Jorna occasionally visits the community in Warakurna for ceremonial reasons but spends most of her time with family in Alice Springs where she has a studio.
Her subtle colour palette of whites and creams on a black ground has created an uniquely sophisticated contemporary style which is instantly recognizable.
- Ken McGregor 2021
Jorna Newberry is a respected indigenous artist from the Northern Territory, living and working in Alice Springs. She is Pitjantjatjara, whose ancestral lands span the Central Desert and cross the borders of South Australia, Western Australia, and the Northern Territory. The Central Desert is renowned as the birthplace of contemporary indigenous art tradition. It can be said that the artistic impulse runs in Newberry’s veins: she was taught and encouraged in painting by her uncle, the famous indigenous artist Tommy Watson, who is well-known for his large-scale, vibrantly coloured canvasses, which were an inspiration for one of the murals at the Museé du Quai Branly in Paris.
By contrast to Tommy Watson, Jorna’s palette is by far more sensitive and subdued. It is partly owing not only to her own aesthetic choices but also to her particular subject matter. Jorna’s paintings utilise traditional iconography of the region to tell the story of Perentie, a lizard of ancestral and local significance. Perentie is the fourth largest lizard in the world, and the intricate patterns and mark-making on Jorna’s canvasses convey the patterns on the scales of the lizard. The lizard, traditionally, is an important source of nourishment for the local indigenous population: the undulating lines within the paintings convey the tracks that the lizard leaves with its tale in the sand. Local indigenous communities follow the lizard’s tracks to the sources of water and edible seeds, plants, and roots. The secret language of Jorna’s paintings conceptualises time and space as it narrates the journey of the lizard across the desert through the changing seasons of the year.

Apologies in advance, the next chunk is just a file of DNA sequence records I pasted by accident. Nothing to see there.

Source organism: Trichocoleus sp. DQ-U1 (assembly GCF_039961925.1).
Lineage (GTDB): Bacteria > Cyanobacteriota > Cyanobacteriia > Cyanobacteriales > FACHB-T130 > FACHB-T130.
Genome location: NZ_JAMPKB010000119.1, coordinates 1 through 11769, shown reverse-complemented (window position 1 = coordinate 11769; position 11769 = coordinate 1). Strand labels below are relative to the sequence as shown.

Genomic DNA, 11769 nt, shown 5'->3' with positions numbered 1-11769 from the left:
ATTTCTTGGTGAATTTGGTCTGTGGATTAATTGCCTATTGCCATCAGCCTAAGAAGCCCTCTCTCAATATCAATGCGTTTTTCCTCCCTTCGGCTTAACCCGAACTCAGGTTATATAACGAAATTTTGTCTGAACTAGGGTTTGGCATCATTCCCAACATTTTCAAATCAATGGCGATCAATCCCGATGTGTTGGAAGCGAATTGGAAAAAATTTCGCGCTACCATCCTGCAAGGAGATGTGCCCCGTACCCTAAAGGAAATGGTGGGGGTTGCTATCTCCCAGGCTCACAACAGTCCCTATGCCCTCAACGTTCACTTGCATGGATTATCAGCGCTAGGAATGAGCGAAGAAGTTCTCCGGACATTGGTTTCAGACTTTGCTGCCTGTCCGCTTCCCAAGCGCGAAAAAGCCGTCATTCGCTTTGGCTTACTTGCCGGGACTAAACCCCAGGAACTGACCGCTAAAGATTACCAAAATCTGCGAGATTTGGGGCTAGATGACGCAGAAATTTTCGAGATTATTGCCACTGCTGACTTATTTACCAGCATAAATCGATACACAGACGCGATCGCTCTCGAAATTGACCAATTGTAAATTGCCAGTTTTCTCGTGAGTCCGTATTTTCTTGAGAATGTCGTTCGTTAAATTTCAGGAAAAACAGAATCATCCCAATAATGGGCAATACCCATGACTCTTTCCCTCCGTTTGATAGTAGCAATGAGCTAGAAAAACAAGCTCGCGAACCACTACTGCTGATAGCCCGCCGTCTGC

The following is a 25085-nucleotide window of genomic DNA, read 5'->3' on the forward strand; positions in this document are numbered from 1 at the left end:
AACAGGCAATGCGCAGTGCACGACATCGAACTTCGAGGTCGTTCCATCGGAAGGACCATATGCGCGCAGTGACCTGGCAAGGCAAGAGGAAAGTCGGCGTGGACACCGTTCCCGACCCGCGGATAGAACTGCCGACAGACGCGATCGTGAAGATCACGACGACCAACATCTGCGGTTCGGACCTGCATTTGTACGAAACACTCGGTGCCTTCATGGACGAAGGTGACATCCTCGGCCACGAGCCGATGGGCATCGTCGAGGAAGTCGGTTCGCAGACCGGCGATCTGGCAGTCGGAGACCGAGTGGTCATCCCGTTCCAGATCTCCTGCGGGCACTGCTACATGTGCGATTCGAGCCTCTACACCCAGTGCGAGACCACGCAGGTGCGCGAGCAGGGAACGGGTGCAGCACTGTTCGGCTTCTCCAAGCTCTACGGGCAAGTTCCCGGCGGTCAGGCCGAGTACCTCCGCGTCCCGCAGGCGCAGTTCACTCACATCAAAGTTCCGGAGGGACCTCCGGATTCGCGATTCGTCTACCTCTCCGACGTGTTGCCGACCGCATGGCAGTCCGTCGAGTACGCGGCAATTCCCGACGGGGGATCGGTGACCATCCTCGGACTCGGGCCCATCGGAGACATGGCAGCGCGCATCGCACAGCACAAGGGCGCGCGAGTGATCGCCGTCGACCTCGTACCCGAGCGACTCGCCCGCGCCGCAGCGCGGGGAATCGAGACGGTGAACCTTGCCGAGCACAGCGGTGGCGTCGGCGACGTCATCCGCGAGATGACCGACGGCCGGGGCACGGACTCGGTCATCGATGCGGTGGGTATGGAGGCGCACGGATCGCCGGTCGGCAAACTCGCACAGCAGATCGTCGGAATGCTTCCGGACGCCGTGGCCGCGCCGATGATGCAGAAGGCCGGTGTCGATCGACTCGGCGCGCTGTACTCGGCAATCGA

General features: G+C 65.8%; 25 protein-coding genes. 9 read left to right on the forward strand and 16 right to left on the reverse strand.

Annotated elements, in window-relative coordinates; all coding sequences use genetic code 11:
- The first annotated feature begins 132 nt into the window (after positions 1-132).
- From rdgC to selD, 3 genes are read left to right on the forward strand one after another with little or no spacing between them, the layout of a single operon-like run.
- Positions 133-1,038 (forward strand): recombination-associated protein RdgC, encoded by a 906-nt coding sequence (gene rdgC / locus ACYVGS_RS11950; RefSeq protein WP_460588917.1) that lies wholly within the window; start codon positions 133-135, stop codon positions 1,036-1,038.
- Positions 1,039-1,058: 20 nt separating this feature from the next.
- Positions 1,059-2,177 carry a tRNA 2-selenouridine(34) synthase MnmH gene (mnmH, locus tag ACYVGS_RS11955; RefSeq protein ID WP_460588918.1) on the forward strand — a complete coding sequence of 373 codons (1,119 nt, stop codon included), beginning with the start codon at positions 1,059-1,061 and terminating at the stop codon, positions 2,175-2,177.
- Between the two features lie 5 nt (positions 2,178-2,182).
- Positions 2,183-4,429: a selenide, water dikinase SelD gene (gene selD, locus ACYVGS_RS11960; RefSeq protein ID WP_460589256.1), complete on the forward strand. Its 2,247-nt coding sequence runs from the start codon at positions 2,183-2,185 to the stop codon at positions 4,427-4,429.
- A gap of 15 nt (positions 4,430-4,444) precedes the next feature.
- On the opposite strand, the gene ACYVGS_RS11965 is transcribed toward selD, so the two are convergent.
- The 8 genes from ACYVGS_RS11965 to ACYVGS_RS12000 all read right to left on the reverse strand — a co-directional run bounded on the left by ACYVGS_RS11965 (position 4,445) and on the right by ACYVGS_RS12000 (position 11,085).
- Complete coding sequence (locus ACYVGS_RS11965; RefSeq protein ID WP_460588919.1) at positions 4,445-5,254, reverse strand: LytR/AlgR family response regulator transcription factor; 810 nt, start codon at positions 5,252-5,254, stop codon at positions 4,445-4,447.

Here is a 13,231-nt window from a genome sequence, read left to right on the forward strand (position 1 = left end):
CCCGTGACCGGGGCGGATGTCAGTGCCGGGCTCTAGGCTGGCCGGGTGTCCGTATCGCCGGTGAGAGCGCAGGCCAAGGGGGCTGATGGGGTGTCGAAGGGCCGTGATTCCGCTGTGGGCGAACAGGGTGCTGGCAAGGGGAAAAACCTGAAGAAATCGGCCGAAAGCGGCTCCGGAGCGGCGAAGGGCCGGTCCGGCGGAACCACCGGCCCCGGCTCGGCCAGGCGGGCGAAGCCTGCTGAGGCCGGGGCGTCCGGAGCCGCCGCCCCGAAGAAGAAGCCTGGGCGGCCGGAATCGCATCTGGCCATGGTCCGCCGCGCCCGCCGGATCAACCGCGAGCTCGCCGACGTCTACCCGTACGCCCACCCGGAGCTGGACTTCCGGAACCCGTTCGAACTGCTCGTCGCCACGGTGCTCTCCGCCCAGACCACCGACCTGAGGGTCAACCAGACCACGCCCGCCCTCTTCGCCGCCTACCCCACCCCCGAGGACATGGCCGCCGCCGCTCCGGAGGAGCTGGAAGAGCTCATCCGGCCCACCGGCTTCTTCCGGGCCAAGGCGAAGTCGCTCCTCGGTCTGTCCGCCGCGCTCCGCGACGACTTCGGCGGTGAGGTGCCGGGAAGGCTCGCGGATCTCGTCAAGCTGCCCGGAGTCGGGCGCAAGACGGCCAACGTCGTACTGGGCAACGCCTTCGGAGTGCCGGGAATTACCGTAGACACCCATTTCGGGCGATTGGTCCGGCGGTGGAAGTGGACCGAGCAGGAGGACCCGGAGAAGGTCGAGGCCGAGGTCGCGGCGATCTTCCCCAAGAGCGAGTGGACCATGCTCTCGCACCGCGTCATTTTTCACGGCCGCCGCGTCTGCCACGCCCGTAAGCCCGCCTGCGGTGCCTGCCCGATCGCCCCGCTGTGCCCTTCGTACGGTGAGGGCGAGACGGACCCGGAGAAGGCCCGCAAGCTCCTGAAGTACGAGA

A distinguishing quality of Jorna’s paintings is the subtle palette of white with accents of yellow, honey, and caramel tones contrasted most effectively against the stark black background. The paintings are also remarkable for their meticulous execution. By attaching a fine nib to the bottle with pigments, she produces works which are almost calligraphic in quality. Given Jorna’s attention to detail and the meticulous patterning and mark-making, it is no surprise that each work (depending on the size) may take up to six to eight (or more) weeks to produce. Painting for Jorna is a meditative experience, as it is through the language of art that she communicates sacred legends and ancestral dreamtime stories of the Pitjantjatjara peoples. Though Jorna has begun exhibiting comparatively recently, she is attaining an ever greater recognition, with sell-out exhibitions in Melbourne, Sydney, and various galleries across Queensland and the Northern Territory, and the exponentially growing collectors’ following and intuitional recognition across Australia and abroad.